While the risk of HBV infection is higher in individuals with greater exposure to bodily fluids and contaminated needles, it is also increased during adventure-style activities, where the risk of injury is higher.
Australian children are vaccinated against hepatitis B as part of the National Immunisation Program, but for unimmunised adults the best way to ensure protection when visiting countries at higher risk of hepatitis B is through vaccination. All travellers should consider hepatitis B vaccination.
How is Hepatitis B transmitted?
HBV is transmitted through contact with body fluids, such as blood, saliva, vaginal secretions and semen, as can occur when sharing needles, with needle-stick injuries, through sexual contact, but also from an infected mother to her baby at birth. The infection can also be contracted through tattooing and even via contaminated instruments used in medical or dental procedures. The virus can survive in the environment for seven days or more and remains capable of infecting a non-immune person (i.e. unvaccinated).
How is Hepatitis B treated?
Immunoglobulin, a passive immunisation, can be administered within 12 hours of an at-risk exposure to help prevent HBV infection. Treatment for chronic disease is through the use of antiviral medications and interferon. A liver transplant may be necessary in the event of severe liver damage.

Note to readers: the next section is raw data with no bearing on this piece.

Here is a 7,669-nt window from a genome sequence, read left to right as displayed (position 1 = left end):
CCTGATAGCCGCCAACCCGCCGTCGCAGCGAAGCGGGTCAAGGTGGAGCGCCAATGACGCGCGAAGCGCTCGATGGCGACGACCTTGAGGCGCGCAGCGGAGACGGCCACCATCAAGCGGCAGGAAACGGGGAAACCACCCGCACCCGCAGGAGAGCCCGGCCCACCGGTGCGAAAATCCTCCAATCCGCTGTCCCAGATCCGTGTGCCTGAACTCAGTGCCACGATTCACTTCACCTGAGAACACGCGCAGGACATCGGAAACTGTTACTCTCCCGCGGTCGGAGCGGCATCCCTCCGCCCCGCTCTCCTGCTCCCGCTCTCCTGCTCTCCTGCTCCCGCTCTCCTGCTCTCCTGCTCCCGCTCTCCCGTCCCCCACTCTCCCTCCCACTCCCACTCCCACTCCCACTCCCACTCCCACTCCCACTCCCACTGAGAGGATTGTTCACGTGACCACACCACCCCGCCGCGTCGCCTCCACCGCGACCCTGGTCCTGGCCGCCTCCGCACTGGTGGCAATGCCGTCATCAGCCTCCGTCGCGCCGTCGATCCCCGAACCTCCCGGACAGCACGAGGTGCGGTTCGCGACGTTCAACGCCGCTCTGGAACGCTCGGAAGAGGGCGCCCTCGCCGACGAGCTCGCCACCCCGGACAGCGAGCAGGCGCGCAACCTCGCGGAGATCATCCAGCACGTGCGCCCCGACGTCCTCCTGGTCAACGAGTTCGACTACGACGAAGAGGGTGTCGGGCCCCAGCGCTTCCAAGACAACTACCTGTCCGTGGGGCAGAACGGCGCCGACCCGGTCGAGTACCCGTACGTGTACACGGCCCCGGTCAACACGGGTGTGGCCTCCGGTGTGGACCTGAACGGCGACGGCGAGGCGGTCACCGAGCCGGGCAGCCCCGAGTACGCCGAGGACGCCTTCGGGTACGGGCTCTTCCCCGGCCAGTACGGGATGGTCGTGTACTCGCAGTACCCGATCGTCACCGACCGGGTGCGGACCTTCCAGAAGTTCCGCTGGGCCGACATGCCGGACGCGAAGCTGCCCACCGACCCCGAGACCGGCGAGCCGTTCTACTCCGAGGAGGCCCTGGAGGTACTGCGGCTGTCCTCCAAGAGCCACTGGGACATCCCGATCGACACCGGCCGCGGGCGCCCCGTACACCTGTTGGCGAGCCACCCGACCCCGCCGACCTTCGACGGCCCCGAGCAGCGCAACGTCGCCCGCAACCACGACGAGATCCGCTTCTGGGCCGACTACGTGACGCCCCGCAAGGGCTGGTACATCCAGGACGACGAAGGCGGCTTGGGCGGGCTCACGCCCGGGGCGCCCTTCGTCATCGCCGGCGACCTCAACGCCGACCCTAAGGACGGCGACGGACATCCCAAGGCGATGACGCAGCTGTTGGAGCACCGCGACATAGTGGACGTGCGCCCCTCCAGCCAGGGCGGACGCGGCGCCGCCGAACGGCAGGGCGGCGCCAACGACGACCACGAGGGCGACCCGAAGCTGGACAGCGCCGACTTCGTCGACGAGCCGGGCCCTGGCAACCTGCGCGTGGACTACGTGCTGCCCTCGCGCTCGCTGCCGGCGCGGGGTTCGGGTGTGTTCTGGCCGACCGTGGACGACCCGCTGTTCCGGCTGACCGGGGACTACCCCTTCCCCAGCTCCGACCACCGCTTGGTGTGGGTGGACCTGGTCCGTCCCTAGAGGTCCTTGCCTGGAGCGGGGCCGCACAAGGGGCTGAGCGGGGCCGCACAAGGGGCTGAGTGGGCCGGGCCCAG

Immunisation is the best way to prevent hepatitis B.
Travelvax urges travellers to take common sense precautions to avoid exposure to the hepatitis B virus. The risk of infection is increased during travel however as accidents and injuries may require medical treatment and in many third world countries blood transfusions may not be adequately screened for Hepatitis (as well as STIs and HIV-AIDS), also needles may be re-used.
What is Hepatitis B Vaccination?
Australian children are vaccinated against Hepatitis B as part of the standard childhood immunisation schedule.
- Recombinant vaccine with adult and paediatric formulations (Engerix-B / HB VaxII)